The study titled, “Electronic Cigarette Use and Attempts to Quit Smoking Cigarettes Among Adolescents in Taiwan.”, was published in NCBI last month. Data was collected from the cross-sectional Taiwan Global Youth Tobacco Survey conducted annually between 2014 and 2016, which included adolescents aged between 12 and 18.
“Current e-cigarette use (OR = 1.21) was positively associated with attempts to quit cigarette smoking. Smokers who observed anti-tobacco media messages (OR = 1.12), attended anti-smoking classes (OR = 1.17), were influenced by warnings on cigarette packages (OR = 3.32), or received help to quit (OR = 3.11) were more likely to have attempted to quit cigarettes.”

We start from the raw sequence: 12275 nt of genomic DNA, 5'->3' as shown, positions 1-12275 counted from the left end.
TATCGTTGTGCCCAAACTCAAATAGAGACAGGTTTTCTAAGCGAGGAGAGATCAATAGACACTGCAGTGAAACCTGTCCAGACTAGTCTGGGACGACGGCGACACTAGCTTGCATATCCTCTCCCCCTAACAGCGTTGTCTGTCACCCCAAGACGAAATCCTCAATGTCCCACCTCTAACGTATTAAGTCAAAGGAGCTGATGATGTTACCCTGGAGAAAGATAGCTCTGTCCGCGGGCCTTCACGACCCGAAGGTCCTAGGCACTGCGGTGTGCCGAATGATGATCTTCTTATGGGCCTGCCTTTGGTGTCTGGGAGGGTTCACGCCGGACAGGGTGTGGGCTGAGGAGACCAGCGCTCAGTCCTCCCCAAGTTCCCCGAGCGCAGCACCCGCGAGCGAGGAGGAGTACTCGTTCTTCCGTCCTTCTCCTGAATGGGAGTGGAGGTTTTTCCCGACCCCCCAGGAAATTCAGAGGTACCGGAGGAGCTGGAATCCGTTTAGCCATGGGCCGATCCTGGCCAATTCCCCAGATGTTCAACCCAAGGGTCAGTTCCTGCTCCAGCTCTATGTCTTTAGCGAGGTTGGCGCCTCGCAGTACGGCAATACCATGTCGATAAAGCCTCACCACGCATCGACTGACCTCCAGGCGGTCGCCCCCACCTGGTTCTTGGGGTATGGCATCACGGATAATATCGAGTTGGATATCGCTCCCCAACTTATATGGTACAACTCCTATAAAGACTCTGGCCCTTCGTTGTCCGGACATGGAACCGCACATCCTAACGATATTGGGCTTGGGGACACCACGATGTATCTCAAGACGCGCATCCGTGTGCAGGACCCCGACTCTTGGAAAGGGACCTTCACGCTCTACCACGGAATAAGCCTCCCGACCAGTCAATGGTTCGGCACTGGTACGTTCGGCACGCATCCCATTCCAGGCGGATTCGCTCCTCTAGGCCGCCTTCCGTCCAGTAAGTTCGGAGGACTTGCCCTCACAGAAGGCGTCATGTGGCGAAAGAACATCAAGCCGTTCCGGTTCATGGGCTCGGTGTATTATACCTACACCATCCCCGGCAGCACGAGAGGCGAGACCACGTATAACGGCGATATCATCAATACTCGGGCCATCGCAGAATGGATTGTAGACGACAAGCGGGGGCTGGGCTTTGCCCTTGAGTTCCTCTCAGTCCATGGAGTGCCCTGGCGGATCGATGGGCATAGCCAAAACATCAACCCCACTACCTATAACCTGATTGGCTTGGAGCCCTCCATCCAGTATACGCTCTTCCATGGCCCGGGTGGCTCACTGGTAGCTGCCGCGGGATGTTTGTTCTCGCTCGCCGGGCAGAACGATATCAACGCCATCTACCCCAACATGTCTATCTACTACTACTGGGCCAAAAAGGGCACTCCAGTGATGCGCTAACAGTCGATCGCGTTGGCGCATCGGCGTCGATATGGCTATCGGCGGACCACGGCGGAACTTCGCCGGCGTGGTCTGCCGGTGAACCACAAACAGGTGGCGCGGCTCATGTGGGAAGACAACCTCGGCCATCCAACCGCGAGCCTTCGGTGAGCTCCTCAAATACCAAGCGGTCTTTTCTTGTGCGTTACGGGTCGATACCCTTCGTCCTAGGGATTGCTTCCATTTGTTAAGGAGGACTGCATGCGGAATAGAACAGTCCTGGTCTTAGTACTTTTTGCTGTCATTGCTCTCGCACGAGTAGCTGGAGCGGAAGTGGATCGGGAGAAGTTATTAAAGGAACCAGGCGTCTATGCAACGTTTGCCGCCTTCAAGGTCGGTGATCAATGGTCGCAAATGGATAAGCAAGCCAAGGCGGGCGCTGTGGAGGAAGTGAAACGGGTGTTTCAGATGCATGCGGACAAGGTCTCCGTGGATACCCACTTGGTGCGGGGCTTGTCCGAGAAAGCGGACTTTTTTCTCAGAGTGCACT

US study yields similar results
Similarly, data extracted from two US population-based surveys, NIHS and TUS-CPS, had shown that current e-cigarette use in the States, was associated with higher quit attempts and also with greater smoking cessation success.
The NHIS results had indicated that current use of e-cigarettes was associated with a higher number of attempts to quit smoking (adjusted odds ratio [aOR] = 2.29, 95% confidence interval [CI] = 1.87 to 2.81, p < .001) and greater smoking cessation (aOR = 1.64, 95% CI = 1.21 to 2.21, p = .001). And the TUS-CPS data showed a similar pattern, with current e-cigarette use being significantly associated with increased past-12-month quit attempts and with quitting successfully.